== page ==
Commercial kitchen equipment is one of the largest investments any foodservice business can make, so it’s important to do your research before you buy anything. And there’s no better place to start than understanding the differences between gas and electric appliances and which is the best choice for your business.
Gas Vs Electric: The Pros and Cons
Installation and Cost
Overall, electric appliances tend to have lower initial purchase prices than their gas counterparts. Plus, complicated Gas Regulations, such as the Gas Safety (Installation and Use) Regulations 1998 and the Gas Appliance (Safety) Regulations 1995, and more intricate requirements mean the installation costs for gas equipment tend to be higher.
Gas-powered equipment requires the installation of running gas pipes, the appropriate ventilation system, with interlocks that meet the current safety regulations, and a gas cut-out valve, and they must also be installed by a professional. In comparison, single phase (13A) electrical appliances just need to be plugged into an outlet and they’re good to go—making them not only cheaper but also more portable.
But despite having a cheaper initial outlay, electrical appliances are more expensive to run. While the running costs might seem negligible on a day-to-day basis, over the course of several years the savings you make using gas equipment will cover the difference in the initial purchase price. Also, depending on its size, some electrical appliances might require a higher voltage then you currently have, or a 3-phase wiring set up—driving up those installation costs.
In terms of ongoing maintenance, there’s a commonly held misconception that electrical equipment doesn’t need regular servicing. In fact, under the Health and Safety at Work Act 1974 and the Electricity at Work Regulations 1989 employers are obliged to protect their employees from harm by maintaining suitable maintenance programmes. Generally, gas cooking equipment tends to be more robust and cheaper to repair if there are any issues because there are far fewer component parts to break.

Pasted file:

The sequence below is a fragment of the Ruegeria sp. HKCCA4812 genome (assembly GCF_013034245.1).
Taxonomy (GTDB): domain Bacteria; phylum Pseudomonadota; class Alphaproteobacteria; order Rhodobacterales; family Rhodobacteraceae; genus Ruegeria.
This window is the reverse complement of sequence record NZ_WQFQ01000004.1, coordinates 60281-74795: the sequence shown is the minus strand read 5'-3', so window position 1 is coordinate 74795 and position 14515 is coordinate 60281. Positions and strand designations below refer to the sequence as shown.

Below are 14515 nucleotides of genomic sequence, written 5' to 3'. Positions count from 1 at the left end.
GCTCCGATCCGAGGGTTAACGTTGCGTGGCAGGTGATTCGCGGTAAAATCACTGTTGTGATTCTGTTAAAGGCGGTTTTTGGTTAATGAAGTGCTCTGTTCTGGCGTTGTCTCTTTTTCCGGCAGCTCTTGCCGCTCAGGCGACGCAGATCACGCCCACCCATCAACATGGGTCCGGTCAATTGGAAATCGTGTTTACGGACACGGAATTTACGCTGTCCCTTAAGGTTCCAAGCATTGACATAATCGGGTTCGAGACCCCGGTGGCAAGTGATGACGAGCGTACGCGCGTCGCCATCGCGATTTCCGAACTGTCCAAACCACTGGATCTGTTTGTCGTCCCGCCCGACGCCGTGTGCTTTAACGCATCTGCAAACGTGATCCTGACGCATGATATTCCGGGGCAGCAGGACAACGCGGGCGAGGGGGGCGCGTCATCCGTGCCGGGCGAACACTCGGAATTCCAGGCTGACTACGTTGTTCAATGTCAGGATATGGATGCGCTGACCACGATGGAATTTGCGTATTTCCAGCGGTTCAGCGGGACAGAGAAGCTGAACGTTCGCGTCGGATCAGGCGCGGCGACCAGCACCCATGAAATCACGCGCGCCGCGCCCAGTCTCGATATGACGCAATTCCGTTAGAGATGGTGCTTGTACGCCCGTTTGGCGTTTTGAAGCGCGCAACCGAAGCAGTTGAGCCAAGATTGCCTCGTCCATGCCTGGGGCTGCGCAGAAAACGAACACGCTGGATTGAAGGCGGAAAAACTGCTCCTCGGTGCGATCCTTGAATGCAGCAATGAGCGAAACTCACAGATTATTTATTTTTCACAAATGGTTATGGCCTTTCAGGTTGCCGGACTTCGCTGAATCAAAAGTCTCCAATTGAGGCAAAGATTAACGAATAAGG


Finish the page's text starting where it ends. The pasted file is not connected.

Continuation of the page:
Gas appliances are also able to reach an optimum temperature much quicker than electric ones. 1 cubic foot of natural gas can produce 1.03 million BTU (British Thermal Unit) and 1 cubic foot of propane can produce approximately 570,000 BTU. For the electric appliances, it can take upwards of 303 kilowatt, hours to achieve similar results to propane gas. The flipside is with gas it’s much more difficult to maintain consistent cooking temperatures.
Performance and Ease of Use
From a culinary perspective, chefs have traditionally preferred commercial gas ranges because it’s easy to manually adjust the size of the flame, allowing for greater creative flexibility. But the cooking results vary wildly depending on the type of equipment you use. For instance, anecdotal evidence suggests that electric outperforms gas in deep fat fryers but produces a drier heat than gas when used in ovens, which is ideal for baked goods but less so for meat.
There are also wider environmental issues to consider. Gas ranges are less energy-efficient because they produce much more heat and lose energy around the base of pots and pans, which can create a hotter, more uncomfortable, work environment and will also impact on ventilation costs. Electric appliances are also becoming ever more efficient, with induction ranges requiring 15-50% less energy than conventional gas hobs.
It’s also important to be careful with gas cooking equipment because gas leaks can occur with very little warning. Leaks can be extremely dangerous and will also halt operations until it is repaired. While leaks tend to be a priority service that utility companies resolve as quickly as possible, it can be an expensive inconvenience not only on repair costs but also on wasted energy.
Which is Best?
Ultimately, neither option is conclusively better than the other. There are pros and cons to each of them, and making a choice ultimately comes down to user preference, budget, planning constraints and personal circumstance. But there is no need to pigeonhole yourself—your kitchen doesn’t have to use exclusively gas or electricity. Sometimes a combination of the two is the most practical solution.
For example, if your kitchen is predominantly powered by electricity, you will have an upper limit on your energy usage. If you’re currently operating close to that limit, investing in a new gas-powered fryer, rather than an electric one, for example, might be the only way of avoiding the additional expense of upgrading the electricity supply. If you have a mix of equipment, you’ll also be protected if there’s a gas leak and if there’s a power outage.
But if you want the best of both worlds, consider investing in appliances with dual-fuel sources such as the CEP A7GCGH4CE0 Gas Range. Dual fuel ranges allow you to have the best of both worlds, with the precise temperature control of electricity to heat the oven as well as the traditional gas cooktop.
Whatever you decide is best for your business, you can find a comprehensive range of both gas and electric commercial catering equipment at 247 Catering Supplies.